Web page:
0

So can I put a voltage from 0v to 5v on an analog Arduino pin before actually turning the Arduino on? And still read the analog pin correctly when turned on?

1
  • internal logic can be also configured as high impedance (High Z) - did you consider that? – user37795 Aug 31 '17 at 11:03
6

All the GPIO pins have protection diodes in them. The are arranged, effectively, like this:

schematic

simulate this circuit – Schematic created using CircuitLab

The internals of the ATMega chip can be visualised for this purpose as a small resistor:

schematic

simulate this circuit

If you apply a voltage to the input without anything applied to Vcc you effectively connect the input to ground through the diode and the internals:

schematic

simulate this circuit

That means that too much current flows through the diode and potentially breaks it. And that's the least of your worries. The rest of the circuitry in the chip is subject to the same rules - any voltages that can flow back up to the Vcc rail the wrong way through parts of the circuitry in order to get down to ground risk breaking things.

It's almost as bad as connecting the power to the chip backwards. In effect your GPIO pin is acting as Vcc and powering the chip - badly.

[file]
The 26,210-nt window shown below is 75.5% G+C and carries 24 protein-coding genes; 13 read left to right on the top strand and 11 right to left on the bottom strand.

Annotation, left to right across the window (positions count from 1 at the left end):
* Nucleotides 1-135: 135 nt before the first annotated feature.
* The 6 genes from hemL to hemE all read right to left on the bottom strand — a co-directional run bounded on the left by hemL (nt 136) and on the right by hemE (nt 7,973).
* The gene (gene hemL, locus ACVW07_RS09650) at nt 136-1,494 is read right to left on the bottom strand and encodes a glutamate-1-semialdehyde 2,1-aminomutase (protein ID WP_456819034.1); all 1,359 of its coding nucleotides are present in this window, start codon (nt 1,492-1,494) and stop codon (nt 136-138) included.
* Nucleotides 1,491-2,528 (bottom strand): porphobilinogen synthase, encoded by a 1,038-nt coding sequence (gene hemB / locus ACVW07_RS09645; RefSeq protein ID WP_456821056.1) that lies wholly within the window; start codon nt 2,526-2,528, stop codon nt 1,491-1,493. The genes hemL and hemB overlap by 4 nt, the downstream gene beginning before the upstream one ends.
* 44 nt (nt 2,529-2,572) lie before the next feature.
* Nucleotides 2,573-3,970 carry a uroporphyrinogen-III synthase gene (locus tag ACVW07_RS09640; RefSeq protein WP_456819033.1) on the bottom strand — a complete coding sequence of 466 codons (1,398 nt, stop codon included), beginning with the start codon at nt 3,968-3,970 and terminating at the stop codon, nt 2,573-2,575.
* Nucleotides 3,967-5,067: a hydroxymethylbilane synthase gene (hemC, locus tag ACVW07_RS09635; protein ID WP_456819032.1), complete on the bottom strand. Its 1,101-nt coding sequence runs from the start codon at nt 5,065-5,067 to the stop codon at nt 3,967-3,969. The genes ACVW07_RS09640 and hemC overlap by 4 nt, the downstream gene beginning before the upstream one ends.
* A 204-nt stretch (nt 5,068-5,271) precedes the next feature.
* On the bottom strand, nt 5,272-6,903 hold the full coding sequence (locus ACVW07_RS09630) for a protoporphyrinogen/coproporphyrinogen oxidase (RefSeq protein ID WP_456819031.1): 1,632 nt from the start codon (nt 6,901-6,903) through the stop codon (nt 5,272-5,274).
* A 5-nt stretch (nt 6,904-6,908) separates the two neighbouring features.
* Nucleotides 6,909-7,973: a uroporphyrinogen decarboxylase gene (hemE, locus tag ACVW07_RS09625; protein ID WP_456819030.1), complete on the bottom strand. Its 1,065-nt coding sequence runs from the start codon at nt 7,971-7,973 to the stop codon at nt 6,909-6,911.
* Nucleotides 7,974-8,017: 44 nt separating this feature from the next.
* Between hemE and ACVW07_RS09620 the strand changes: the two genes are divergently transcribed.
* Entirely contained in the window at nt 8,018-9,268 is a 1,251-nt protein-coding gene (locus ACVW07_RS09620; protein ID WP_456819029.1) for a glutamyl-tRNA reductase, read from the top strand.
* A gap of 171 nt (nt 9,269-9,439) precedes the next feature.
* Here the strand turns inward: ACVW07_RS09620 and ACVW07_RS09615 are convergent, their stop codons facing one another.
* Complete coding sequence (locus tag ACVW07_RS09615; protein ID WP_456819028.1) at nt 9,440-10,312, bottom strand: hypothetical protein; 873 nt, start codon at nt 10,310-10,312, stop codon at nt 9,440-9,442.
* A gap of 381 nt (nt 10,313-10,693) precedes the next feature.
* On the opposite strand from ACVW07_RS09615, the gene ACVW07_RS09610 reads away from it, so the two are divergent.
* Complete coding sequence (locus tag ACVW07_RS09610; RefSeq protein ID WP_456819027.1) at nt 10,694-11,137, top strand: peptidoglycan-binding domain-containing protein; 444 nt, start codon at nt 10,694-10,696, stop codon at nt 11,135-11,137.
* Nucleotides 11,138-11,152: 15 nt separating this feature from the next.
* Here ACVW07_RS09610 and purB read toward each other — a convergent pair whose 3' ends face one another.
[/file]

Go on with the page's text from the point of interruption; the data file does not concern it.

3
  • If you add a large value resistor between the analog pin an the analog voltage source, not enough current can flow to cause damage. You have to be careful that the resistor doesn't influence the reading. Another option is to have a lower value resistor, but add an external clamping diode that can handle a lot more current. – Gerben Dec 7 '16 at 15:35
  • The resistor increases the output impedance of whatever you are reading the value from - and yes, if too high it can affect the accuracy of your reading. It does provide some protection though. A better diode will protect the internal diode, but it won't stop the problem of back-powering through the internal logic. The proper solution is to use a MOSFET to isolate the input when there is no power applied. – Majenko Dec 7 '16 at 15:37
  • An example and explanation can be found here: electronics.stackexchange.com/questions/134157/… – Majenko Dec 7 '16 at 15:40
0

So can I put a voltage from 0v to 5v on an analog Arduino pin before actually turning the Arduino on? And still read the analog pin correctly when turned on?

yes and yes.

1
  • Every AVR datasheet I've read gives the absolute maximum input voltage to a pin as something like Vcc + 0.5V - which in this case would be 0.5V. – PeterJ Aug 31 '17 at 12:44

Your Answer

By clicking “Post Your Answer”, you agree to our terms of service, privacy policy and cookie policy

Not the answer you're looking for? Browse other questions tagged or ask your own question.